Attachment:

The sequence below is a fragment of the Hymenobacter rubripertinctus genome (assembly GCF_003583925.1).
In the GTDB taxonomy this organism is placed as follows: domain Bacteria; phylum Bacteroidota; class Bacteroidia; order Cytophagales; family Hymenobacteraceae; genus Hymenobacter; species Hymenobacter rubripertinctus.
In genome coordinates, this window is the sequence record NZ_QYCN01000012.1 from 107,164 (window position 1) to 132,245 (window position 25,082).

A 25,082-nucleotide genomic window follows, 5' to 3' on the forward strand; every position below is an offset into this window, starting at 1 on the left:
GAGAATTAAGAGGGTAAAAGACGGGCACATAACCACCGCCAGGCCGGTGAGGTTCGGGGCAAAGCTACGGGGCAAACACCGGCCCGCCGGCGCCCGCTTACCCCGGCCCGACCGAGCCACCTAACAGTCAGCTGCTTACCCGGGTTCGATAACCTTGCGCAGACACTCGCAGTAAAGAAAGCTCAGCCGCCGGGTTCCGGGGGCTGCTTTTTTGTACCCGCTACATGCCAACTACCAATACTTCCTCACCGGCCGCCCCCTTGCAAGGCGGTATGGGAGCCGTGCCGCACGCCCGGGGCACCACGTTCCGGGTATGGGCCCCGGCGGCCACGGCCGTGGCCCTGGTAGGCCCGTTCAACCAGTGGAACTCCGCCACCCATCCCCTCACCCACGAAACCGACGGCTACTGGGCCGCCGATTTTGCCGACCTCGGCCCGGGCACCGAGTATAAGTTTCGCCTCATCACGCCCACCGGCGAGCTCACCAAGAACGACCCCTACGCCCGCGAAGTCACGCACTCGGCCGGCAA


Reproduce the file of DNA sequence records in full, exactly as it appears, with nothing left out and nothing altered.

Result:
The sequence below is a fragment of the Hymenobacter rubripertinctus genome (assembly GCF_003583925.1).
In the GTDB taxonomy this organism is placed as follows: domain Bacteria; phylum Bacteroidota; class Bacteroidia; order Cytophagales; family Hymenobacteraceae; genus Hymenobacter; species Hymenobacter rubripertinctus.
In genome coordinates, this window is the sequence record NZ_QYCN01000012.1 from 107,164 (window position 1) to 132,245 (window position 25,082).

A 25,082-nucleotide genomic window follows, 5' to 3' on the forward strand; every position below is an offset into this window, starting at 1 on the left:
GAGAATTAAGAGGGTAAAAGACGGGCACATAACCACCGCCAGGCCGGTGAGGTTCGGGGCAAAGCTACGGGGCAAACACCGGCCCGCCGGCGCCCGCTTACCCCGGCCCGACCGAGCCACCTAACAGTCAGCTGCTTACCCGGGTTCGATAACCTTGCGCAGACACTCGCAGTAAAGAAAGCTCAGCCGCCGGGTTCCGGGGGCTGCTTTTTTGTACCCGCTACATGCCAACTACCAATACTTCCTCACCGGCCGCCCCCTTGCAAGGCGGTATGGGAGCCGTGCCGCACGCCCGGGGCACCACGTTCCGGGTATGGGCCCCGGCGGCCACGGCCGTGGCCCTGGTAGGCCCGTTCAACCAGTGGAACTCCGCCACCCATCCCCTCACCCACGAAACCGACGGCTACTGGGCCGCCGATTTTGCCGACCTCGGCCCGGGCACCGAGTATAAGTTTCGCCTCATCACGCCCACCGGCGAGCTCACCAAGAACGACCCCTACGCCCGCGAAGTCACGCACTCGGCCGGCAA